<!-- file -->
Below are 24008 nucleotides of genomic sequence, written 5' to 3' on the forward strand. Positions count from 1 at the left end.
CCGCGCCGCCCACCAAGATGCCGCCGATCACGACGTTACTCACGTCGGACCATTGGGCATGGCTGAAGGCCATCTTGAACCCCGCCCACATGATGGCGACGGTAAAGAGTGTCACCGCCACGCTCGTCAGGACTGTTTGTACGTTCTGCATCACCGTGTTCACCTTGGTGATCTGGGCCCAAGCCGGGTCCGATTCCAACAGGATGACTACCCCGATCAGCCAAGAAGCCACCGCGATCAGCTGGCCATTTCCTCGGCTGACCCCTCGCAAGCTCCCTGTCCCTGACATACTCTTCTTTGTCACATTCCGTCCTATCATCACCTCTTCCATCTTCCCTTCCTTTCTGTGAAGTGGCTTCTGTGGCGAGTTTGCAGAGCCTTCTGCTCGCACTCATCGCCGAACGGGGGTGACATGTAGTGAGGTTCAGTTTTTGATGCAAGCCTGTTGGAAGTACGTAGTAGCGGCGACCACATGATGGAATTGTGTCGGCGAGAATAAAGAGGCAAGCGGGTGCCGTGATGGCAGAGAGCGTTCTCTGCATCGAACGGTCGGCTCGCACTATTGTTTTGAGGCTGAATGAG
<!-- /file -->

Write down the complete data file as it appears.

Below are 24008 nucleotides of genomic sequence, written 5' to 3' on the forward strand. Positions count from 1 at the left end.
CCGCGCCGCCCACCAAGATGCCGCCGATCACGACGTTACTCACGTCGGACCATTGGGCATGGCTGAAGGCCATCTTGAACCCCGCCCACATGATGGCGACGGTAAAGAGTGTCACCGCCACGCTCGTCAGGACTGTTTGTACGTTCTGCATCACCGTGTTCACCTTGGTGATCTGGGCCCAAGCCGGGTCCGATTCCAACAGGATGACTACCCCGATCAGCCAAGAAGCCACCGCGATCAGCTGGCCATTTCCTCGGCTGACCCCTCGCAAGCTCCCTGTCCCTGACATACTCTTCTTTGTCACATTCCGTCCTATCATCACCTCTTCCATCTTCCCTTCCTTTCTGTGAAGTGGCTTCTGTGGCGAGTTTGCAGAGCCTTCTGCTCGCACTCATCGCCGAACGGGGGTGACATGTAGTGAGGTTCAGTTTTTGATGCAAGCCTGTTGGAAGTACGTAGTAGCGGCGACCACATGATGGAATTGTGTCGGCGAGAATAAAGAGGCAAGCGGGTGCCGTGATGGCAGAGAGCGTTCTCTGCATCGAACGGTCGGCTCGCACTATTGTTTTGAGGCTGAATGAG